Rottweiler Dry Food Help!!

Hi all

I am new to the site so bare with me a little

I have recently adopted a 7 yr old Rottweiler (Buffy) from the RSPCA she has no known health issues however she is suffering a little from dry skin. She has been fed on the RSPCA dry food which I do not know much about however I would like to swap her to a better food that is going to aid her coat and skin if possible. I have looked into Fish4Dogs and Arden Grange but I am stumped as there is too much choice! I am open to new suggestions but would like to keep her on dry food if poss. Ive also been feeding her a tin of sardines in sunflower oil once a week to help which it has a little but not enough. I have purchased a furminator to brush her daily as she sheds alot!! Look forward to hearing of you all


Hello and welcome to the forum. For a dog with no specific health issues, It is hard for members to recommend a particular food as all dogs are different and finding one that suits and that your dog likes, is mostly trial and error. You can look at this thread for advice on how to use the quick search tool and find some different foods. If you find one that you like the look of, feel free to ask about it as some members may have had experience feeding it.

I haven’t used them myself but it might be worth adding some fish or flax seed oil to her diet to see if it helps her skin. Good Luck.

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I will echo the sentiments above.

I would probably choose Fish 4 dogs over AG…as said get back to us re any other foods you like look of.

Decent grooming is a good idea. I have a ferminator…they can provide good results but go easy to start with…especially if skin is really dry. You don’t want sore patches or a patchy uneven coat.

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Hello Buffy_90 and welcome to the forum!

Lovely to hear you have taken Buffy into your care. Well done you!

I’d want to find out if possible what was the RSPCA food that she was eating. That might enable you to work out what may need adding in her diet. For example, if the change to her food is solely due to her dry skin then you’d want to be thinking about increasing her levels of omega 3 and 6 and vitamin E. This may be achieved by a different food or alternatively, adding an acceptable supplement of your choice such as Yumega.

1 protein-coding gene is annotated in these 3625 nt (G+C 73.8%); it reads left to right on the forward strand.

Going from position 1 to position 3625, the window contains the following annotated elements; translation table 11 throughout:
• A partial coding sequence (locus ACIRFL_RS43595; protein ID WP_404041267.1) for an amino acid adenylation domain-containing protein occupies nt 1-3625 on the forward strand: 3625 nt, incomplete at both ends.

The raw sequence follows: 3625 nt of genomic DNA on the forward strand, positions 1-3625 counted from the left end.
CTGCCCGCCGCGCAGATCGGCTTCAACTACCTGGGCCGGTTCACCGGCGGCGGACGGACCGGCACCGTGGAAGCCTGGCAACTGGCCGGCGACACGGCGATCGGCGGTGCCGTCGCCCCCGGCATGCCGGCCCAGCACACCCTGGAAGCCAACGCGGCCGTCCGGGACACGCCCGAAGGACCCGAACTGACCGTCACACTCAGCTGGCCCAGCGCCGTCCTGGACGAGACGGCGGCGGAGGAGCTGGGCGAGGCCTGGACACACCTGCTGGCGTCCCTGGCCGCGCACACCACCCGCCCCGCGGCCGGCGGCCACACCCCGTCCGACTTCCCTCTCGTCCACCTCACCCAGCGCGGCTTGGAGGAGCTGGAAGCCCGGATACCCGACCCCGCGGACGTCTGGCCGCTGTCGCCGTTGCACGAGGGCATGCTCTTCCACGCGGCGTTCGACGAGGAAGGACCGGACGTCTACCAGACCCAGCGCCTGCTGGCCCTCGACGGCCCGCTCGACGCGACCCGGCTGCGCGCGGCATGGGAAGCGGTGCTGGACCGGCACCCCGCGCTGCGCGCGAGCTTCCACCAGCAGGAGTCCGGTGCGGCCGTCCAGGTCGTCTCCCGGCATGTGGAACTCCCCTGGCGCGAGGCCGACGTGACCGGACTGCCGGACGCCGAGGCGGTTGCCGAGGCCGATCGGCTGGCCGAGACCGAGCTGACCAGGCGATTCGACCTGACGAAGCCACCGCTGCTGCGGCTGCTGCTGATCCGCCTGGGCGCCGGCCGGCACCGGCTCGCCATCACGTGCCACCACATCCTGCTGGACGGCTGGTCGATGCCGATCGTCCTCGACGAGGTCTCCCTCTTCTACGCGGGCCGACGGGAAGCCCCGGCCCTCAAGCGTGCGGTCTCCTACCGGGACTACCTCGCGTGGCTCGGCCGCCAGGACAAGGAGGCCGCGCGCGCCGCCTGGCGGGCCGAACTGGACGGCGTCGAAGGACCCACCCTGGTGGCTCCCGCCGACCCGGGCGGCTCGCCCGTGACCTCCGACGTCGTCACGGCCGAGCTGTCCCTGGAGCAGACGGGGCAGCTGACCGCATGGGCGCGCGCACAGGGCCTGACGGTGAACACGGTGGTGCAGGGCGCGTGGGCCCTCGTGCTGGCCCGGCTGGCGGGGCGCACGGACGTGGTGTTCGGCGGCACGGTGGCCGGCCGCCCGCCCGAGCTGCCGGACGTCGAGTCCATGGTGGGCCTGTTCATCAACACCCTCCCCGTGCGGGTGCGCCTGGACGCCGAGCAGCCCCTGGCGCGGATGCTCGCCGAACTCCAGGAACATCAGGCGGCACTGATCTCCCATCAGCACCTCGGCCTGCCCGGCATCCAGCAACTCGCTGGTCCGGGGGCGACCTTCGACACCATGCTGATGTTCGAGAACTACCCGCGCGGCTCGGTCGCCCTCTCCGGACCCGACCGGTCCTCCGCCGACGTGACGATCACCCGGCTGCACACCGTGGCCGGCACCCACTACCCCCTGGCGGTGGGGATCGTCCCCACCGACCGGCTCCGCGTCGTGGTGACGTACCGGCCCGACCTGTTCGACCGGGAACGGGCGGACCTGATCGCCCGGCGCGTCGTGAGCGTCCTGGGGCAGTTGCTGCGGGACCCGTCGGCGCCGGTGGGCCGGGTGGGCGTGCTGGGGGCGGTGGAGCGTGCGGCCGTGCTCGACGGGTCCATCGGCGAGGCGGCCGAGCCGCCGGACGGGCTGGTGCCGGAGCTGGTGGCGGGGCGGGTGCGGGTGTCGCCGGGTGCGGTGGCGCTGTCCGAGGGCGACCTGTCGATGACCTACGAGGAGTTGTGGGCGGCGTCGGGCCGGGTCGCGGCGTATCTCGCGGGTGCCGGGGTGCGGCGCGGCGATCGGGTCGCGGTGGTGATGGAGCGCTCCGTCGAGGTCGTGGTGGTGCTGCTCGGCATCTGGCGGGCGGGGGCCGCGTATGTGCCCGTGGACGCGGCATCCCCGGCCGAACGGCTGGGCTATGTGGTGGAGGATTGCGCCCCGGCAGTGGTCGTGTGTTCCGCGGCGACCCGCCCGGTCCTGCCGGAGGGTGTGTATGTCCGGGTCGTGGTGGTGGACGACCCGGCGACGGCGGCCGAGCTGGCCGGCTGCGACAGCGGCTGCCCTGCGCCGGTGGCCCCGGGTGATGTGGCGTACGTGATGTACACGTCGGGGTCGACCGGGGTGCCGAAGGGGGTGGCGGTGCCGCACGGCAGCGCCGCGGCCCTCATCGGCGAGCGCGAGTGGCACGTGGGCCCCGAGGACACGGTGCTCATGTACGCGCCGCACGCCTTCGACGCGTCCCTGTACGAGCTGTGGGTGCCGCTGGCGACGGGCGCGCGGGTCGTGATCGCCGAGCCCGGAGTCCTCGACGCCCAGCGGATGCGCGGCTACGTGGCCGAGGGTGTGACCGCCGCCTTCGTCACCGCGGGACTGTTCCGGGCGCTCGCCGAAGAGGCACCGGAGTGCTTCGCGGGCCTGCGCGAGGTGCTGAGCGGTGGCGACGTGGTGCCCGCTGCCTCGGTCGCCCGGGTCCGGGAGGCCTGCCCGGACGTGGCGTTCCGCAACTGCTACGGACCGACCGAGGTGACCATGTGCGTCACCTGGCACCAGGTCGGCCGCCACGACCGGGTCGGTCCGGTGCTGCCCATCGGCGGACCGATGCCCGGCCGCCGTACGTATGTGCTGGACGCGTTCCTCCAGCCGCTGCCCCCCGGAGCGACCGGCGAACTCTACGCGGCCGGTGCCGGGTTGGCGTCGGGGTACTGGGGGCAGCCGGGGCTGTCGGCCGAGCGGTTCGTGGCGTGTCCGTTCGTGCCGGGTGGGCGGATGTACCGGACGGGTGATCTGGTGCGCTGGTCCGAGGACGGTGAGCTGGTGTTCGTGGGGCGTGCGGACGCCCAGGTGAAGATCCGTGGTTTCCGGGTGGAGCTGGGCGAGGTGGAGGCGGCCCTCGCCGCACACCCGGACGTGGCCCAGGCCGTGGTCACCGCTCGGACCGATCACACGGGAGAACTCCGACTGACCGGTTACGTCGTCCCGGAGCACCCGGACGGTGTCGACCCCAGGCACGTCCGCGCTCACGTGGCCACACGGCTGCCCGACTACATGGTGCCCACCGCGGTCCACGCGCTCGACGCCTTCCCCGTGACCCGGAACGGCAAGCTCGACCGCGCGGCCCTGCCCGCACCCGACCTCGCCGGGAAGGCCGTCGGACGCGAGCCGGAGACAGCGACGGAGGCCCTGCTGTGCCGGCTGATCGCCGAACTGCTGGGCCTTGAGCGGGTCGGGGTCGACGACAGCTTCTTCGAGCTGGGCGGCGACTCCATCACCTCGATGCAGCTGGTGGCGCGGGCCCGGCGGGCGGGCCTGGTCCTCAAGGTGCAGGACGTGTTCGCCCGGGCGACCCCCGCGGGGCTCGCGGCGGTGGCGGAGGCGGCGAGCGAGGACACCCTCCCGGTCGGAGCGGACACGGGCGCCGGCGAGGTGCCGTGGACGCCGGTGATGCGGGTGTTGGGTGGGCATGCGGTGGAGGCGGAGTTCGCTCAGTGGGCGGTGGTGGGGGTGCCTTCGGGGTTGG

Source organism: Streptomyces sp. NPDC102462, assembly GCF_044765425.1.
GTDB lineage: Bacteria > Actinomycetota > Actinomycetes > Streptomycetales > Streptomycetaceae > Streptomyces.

Coaster raises a good point and that is use of a furminator - these tools, whilst excellent, are in my view, for extra gentle use only… For her moulting I’d want to suggest perhaps using a soft brush and gentle wide-toothed comb as these may be adequate and could help to condition her skin too.

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Hello and welcome to the forum. Has as been said, finding something suitable can be trial and error. You want to be looking for food with oil/s and no red ingredients.

All dogs are different and this may, or may not help but FWIW I will share the experience of one of my own dogs. She had a long standing skin problem - it was dry, itchy and she used to have occasional hot spots where it would break down. I tried various products including a short spell on raw food. Fish4Dogs didn’t really suit her and I now think it is because she doesn’t do very well with white potato. Also, she reacts to high cereal content products - I recall that her skin was terrible on James Wellbeloved Adult. I now stick to food that has either brown rice or sweet potato as the carbohydrate source. She is also OK with butternut squash.

I tried Yumega Itchy Dog and it helped. I also changed her to cold pressed food and was able to stop the Yumega Itchy Dog. She’s been on cold pressed food for about two years now and her skin hasn’t broken down since. The product that I use contains four types of oil, Evening Primrose, Linseed, Rapeseed and Fish Oil.